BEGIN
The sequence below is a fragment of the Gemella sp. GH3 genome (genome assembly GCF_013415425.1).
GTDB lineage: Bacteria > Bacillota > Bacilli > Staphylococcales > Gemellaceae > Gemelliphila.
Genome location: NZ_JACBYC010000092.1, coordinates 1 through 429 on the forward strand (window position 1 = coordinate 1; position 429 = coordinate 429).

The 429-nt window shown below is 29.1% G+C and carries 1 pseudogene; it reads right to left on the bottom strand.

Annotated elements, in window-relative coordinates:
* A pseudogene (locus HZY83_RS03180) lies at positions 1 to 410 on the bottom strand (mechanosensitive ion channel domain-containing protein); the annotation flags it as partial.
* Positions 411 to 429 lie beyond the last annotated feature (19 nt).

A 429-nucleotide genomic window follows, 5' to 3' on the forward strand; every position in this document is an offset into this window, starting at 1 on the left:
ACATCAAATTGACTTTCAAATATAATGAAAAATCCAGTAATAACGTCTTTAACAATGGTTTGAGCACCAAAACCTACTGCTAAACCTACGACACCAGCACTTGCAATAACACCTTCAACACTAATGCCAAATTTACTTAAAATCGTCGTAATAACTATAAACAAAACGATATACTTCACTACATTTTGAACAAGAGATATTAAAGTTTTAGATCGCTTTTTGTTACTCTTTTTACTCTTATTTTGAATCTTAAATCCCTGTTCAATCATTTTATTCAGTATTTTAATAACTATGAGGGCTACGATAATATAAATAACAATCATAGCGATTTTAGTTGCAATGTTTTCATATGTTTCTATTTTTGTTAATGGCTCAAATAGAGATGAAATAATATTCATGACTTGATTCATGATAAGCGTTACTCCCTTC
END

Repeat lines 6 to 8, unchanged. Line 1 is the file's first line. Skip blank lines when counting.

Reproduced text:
* A pseudogene (locus HZY83_RS03180) lies at positions 1 to 410 on the bottom strand (mechanosensitive ion channel domain-containing protein); the annotation flags it as partial.
* Positions 411 to 429 lie beyond the last annotated feature (19 nt).

A 429-nucleotide genomic window follows, 5' to 3' on the forward strand; every position in this document is an offset into this window, starting at 1 on the left: